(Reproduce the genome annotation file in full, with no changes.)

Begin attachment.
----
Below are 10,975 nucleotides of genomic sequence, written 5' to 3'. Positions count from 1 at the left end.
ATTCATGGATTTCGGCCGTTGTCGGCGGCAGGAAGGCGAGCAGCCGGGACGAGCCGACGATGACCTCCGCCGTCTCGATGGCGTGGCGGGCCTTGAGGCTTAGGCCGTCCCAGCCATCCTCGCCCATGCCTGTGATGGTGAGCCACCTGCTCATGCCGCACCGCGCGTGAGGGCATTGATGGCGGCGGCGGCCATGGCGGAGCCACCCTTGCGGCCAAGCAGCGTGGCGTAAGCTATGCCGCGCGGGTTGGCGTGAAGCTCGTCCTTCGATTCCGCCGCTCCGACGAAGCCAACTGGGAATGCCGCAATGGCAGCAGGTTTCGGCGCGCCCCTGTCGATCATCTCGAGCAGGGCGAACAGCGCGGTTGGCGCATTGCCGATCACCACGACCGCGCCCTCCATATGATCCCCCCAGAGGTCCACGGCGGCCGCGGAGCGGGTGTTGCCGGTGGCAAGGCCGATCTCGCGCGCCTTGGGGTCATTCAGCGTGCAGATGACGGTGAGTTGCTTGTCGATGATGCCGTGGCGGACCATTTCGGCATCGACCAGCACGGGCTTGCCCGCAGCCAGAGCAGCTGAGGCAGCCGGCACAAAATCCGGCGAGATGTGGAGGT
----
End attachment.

Below are 10,975 nucleotides of genomic sequence, written 5' to 3'. Positions count from 1 at the left end.
ATTCATGGATTTCGGCCGTTGTCGGCGGCAGGAAGGCGAGCAGCCGGGACGAGCCGACGATGACCTCCGCCGTCTCGATGGCGTGGCGGGCCTTGAGGCTTAGGCCGTCCCAGCCATCCTCGCCCATGCCTGTGATGGTGAGCCACCTGCTCATGCCGCACCGCGCGTGAGGGCATTGATGGCGGCGGCGGCCATGGCGGAGCCACCCTTGCGGCCAAGCAGCGTGGCGTAAGCTATGCCGCGCGGGTTGGCGTGAAGCTCGTCCTTCGATTCCGCCGCTCCGACGAAGCCAACTGGGAATGCCGCAATGGCAGCAGGTTTCGGCGCGCCCCTGTCGATCATCTCGAGCAGGGCGAACAGCGCGGTTGGCGCATTGCCGATCACCACGACCGCGCCCTCCATATGATCCCCCCAGAGGTCCACGGCGGCCGCGGAGCGGGTGTTGCCGGTGGCAAGGCCGATCTCGCGCGCCTTGGGGTCATTCAGCGTGCAGATGACGGTGAGTTGCTTGTCGATGATGCCGTGGCGGACCATTTCGGCATCGACCAGCACGGGCTTGCCCGCAGCCAGAGCAGCTGAGGCAGCCGGCACAAAATCCGGCGAGATGTGGAGGT